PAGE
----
Working to protect wildlife alongside the A1 Scotswood to North Brunton

a case study

Protecting wildlife alongside the A1 Scotswood to North Brunton

Published

24 Jun 2021

A busy roadside verge might not seem like an attractive place to live but for amphibians such as Great Crested Newts, it’s very much a des res, and that’s why we had to take extra care to protect them as part of the A1 Scotswood to North Brunton improvement scheme.

Newts live on the land for about two thirds of their lives, thriving in unmanaged grassland, scrub and woodland. They love finding sheltered crevices within dense vegetation, for hibernation and to shelter during the day and in dry periods.

They are protected by law so after it was discovered they might be living in the northbound verges where we needed to clear vegetation to allow for fence installation and to give us the room required to build additional lanes, we brought in our ecologists to make sure nothing we did would harm them or any other species.

We successfully applied for a Natural England European Protected Species Mitigation (EPSM) licence. This meant we could carry out the required work, as long as we put mitigations in place – in this case installing an amphibian fence (which stops small animals getting on to the road), habitat searches, and onsite briefings letting workers know what to do if they found creatures in the verge.

The ecologists searched the areas to be cleared and then immature trees and scrub were cut and grassland strimmed leaving enough height to protect any animals at ground level whilst making it easier to search.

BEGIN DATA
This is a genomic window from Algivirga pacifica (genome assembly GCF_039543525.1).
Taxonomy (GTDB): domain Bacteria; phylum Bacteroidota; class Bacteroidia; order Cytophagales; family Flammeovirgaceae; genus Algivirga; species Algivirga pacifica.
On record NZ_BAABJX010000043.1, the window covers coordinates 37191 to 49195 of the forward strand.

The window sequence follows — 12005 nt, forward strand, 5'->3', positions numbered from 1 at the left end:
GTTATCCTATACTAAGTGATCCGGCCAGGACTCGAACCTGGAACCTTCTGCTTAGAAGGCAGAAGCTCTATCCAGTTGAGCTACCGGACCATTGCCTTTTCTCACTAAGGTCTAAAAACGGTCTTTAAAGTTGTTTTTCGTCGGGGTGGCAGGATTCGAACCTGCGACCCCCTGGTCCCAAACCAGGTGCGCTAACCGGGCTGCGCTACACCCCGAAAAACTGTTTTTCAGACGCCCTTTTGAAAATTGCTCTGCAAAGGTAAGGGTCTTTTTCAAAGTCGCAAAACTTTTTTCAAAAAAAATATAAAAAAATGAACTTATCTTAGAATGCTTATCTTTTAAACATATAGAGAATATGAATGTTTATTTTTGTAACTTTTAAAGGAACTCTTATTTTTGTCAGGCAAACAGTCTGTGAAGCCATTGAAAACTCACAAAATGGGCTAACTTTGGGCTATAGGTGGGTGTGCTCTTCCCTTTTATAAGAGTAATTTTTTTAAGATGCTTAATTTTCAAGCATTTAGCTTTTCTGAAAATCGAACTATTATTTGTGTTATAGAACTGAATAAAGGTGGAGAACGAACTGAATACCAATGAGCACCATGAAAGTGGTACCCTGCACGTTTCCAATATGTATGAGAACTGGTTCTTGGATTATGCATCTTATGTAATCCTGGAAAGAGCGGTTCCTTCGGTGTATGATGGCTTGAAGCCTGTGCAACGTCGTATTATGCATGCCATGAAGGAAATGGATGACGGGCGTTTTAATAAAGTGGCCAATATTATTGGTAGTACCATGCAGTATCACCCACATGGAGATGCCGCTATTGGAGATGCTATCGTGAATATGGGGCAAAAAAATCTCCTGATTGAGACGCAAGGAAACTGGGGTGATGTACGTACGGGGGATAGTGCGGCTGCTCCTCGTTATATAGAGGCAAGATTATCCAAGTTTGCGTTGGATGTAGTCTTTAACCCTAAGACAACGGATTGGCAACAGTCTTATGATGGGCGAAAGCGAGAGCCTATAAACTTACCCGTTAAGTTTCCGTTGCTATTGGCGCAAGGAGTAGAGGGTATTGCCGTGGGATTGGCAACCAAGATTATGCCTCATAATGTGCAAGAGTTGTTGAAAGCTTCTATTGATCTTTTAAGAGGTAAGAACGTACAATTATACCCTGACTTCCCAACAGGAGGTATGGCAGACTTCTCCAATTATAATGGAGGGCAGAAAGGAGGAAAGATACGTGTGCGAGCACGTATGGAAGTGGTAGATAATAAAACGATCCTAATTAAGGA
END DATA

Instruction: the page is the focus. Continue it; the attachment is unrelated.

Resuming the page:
In November 2020 we were able to check the amphibian fence and found frogs, toads and smooth newts, showing that amphibians were still active and had not yet gone into hibernation.

We didn’t find any Great Crested Newts but our actions protected and saved many other verge-living amphibians including frogs, toads and smooth newts which were carefully relocated to an area outside the work zone where they could hibernate safely.

Fun facts

  • Amphibians breed in ponds and other water bodies in spring, generally between February and June.
  • They spend much of the rest of their time on land travelling up to hundreds of metres from ponds.
  • Amphibians need to find sheltered crevices within dense vegetation, under wood piles, in rubble etc. for hibernation and to shelter during the day and in dry periods. They also will take shelter in cracks and cavities in the ground and may bury themselves into soft earth.
  • Newts are nocturnal and are more active on warm damp evenings. Like frogs and toads, they use their sticky tongue to catch slugs, snails, crane flies, mites, springtails, worms, spiders and other invertebrates. They will even take smaller smooth newts.
  • Newts hibernate over winter roughly between late November and early March.
  • Great Crested Newts are the UK’s largest newt species and can live up to 25 years. Females are usually bigger than the males and both have colourful orange bellies with large, dark blotchy spots.
Two newts resting on a persons hands
Road verge scrub habitat being carefully cleared following checks for Great Crested Newts
Cleared road verge habitat to allow for Great Crested Newt fence installation and further ecological checks.
Following a fingertip search by ecologists the line of the amphibian fence is mulched.
A trench is dug and posts are installed.
Polythene sheeting is then pinned to the posts. The smooth side must be on the outside of the exclusion zone to prevent ingress of amphibians.
Where road verge space was tight and fence installation difficult due to scrub, tree stumps and root mass, the amphibian fence was attached to the western side of the Highways England boundary fence.
NGP permission to access their mitigation land was sought and given. Protective measures for newts were applied in this area too.
The amphibian fence is approximately 1km in length from the OuseBurn Culvert until beyond the gantry for Junction 79 off slip.
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